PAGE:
This should be helpful. PM if you have any further questions.

1/19/13

ctrl+shift+1

This to all my hatin' folks seeing me getting guac right now..

1/19/13

Download and use PowerPivot. Much better way to add value vs. just learning to be fast.

1/19/13

what are the top 3 things you use Pivot power for?

1/19/13

BIWS Excel course. Do it.

1/19/13

Consulting is pretty generic, what type of consulting (acquisition/due diligence, fee development, market research, corporate advisory, environmental, property tax, etc..)?

1/19/13

I would say mostly an acquisitions model. Something like, "determine IRR and cash on cash ratio" given income generating property, current income/expenses, existing debt on property and new debt.

you'd have to create a pro forma (projected income/expenses), cash flow statement (unlevered then levered), and then determine IRR.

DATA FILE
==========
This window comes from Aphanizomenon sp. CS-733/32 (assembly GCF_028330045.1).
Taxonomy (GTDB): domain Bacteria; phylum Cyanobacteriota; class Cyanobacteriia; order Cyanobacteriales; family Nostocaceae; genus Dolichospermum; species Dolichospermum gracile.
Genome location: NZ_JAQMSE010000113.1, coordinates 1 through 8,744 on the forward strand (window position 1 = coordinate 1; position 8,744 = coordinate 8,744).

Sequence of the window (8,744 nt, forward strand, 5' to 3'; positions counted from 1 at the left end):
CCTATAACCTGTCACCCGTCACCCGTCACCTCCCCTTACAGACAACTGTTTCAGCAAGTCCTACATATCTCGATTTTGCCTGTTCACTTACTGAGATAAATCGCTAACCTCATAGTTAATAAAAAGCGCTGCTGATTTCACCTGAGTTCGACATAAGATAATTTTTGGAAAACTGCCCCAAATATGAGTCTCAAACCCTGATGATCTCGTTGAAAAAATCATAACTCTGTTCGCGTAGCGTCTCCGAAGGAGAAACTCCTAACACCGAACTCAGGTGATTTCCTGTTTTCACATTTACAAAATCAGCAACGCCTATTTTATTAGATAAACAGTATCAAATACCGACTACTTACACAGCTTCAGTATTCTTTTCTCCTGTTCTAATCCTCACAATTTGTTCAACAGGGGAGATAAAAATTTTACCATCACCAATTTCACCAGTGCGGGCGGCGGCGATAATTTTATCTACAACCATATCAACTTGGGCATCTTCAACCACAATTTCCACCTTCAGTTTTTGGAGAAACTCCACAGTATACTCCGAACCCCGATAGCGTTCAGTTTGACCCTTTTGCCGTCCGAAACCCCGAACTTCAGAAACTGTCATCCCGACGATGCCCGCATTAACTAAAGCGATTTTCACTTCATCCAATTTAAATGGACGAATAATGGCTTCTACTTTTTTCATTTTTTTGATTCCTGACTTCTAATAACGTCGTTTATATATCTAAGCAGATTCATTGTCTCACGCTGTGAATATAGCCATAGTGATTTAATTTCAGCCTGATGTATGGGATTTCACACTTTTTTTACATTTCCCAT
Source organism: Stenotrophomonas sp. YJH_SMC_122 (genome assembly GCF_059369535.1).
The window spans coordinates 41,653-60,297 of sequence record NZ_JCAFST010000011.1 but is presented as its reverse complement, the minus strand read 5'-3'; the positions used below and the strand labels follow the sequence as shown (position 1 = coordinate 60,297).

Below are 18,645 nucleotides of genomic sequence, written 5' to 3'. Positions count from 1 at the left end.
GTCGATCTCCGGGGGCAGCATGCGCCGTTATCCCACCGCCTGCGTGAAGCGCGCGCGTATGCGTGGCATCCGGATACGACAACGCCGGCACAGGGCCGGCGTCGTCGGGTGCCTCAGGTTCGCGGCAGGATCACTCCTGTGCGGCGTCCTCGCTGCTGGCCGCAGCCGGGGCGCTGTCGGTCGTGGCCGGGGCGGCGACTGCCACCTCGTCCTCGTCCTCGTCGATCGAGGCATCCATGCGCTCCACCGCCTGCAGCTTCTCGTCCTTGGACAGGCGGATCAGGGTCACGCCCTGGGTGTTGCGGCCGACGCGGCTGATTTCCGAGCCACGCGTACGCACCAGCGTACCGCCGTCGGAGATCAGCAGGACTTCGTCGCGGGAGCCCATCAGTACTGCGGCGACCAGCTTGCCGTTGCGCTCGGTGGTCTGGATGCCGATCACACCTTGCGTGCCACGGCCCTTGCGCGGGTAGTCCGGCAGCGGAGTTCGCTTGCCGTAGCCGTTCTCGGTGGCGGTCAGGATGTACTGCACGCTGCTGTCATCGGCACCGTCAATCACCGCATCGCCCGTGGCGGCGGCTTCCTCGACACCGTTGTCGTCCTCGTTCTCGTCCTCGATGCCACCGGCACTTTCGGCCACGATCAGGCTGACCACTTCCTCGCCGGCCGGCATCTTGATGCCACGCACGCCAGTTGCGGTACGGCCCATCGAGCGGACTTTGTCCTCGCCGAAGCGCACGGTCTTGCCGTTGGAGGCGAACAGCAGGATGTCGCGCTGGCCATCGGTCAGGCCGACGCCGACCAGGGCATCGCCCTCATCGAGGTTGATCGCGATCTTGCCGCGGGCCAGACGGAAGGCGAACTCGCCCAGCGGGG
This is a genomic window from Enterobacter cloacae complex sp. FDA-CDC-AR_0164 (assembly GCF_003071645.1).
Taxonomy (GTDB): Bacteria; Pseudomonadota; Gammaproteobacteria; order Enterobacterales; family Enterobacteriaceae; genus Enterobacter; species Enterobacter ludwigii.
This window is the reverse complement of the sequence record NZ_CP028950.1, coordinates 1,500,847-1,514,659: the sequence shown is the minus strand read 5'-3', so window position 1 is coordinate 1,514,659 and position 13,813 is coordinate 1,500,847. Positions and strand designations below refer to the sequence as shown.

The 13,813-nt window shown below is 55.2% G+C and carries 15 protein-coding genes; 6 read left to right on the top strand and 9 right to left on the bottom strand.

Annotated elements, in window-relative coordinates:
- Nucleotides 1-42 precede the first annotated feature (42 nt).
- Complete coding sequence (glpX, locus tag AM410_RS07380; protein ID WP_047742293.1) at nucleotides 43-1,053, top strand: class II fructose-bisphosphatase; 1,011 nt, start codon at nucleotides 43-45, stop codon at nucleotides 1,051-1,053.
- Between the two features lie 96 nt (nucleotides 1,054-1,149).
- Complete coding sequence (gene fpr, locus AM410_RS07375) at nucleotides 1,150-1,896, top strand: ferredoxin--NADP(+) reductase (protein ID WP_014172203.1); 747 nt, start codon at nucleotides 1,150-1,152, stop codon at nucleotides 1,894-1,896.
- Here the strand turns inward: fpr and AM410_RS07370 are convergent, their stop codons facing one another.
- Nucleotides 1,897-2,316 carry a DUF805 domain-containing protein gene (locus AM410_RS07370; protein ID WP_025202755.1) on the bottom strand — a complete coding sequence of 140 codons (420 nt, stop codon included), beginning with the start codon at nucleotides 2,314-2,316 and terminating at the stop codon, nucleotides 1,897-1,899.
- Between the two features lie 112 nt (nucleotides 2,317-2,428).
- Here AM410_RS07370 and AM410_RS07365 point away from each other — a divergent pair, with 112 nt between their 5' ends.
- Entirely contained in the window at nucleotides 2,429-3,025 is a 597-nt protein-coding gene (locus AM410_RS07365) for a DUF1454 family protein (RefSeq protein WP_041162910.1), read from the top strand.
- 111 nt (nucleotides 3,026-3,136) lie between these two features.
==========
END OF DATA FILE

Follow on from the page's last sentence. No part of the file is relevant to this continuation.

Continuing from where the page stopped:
1/19/13

If you go to the Breaking Into Wall Street website I have found that they have very good material for learning to model real estate in excel. It isn't cheap, but it is worth it.

1/19/13

Vlookup, Hlookup, Pivot Table, ifs (i.e. sumif, countif, etc.), maybe index match? Nothing too complicated here if you need to know it you will figure it out. Don't stress and congrats on the new job!

1/19/13

As the poster above said, don't stress it. Plenty of threads on this mate.
http://www.wallstreetoasis.com/forums/most-importa...

"So who lost the hundy?"

1/19/13

If you come in and tell me about how you spent your last few days/weeks/months of freedom brushing up on excel skills I'm going to laugh at you. Enjoy life man! You'll have plenty of time to learn and burn the midnight candle with excel when you start.

#1 thing to do before starting - traveling
#1 regret for people after starting - didn't travel enough

1/19/13

Consulting? Eh... just focus on your powerpoint skills ;)

1/19/13

You learn it all on the job. Complexity comes from figuring out how to structure models and use simple formulas to flow things through which you get better with time. 99% of formula use is IF statements, vlook-up, countif, sumif, index match, and basic algebra (division, multiplication etc)

1/19/13
1/19/13
1/19/13
1/19/13
1/19/13
Add a Comment
WallStreet Prep Master Financial Modeling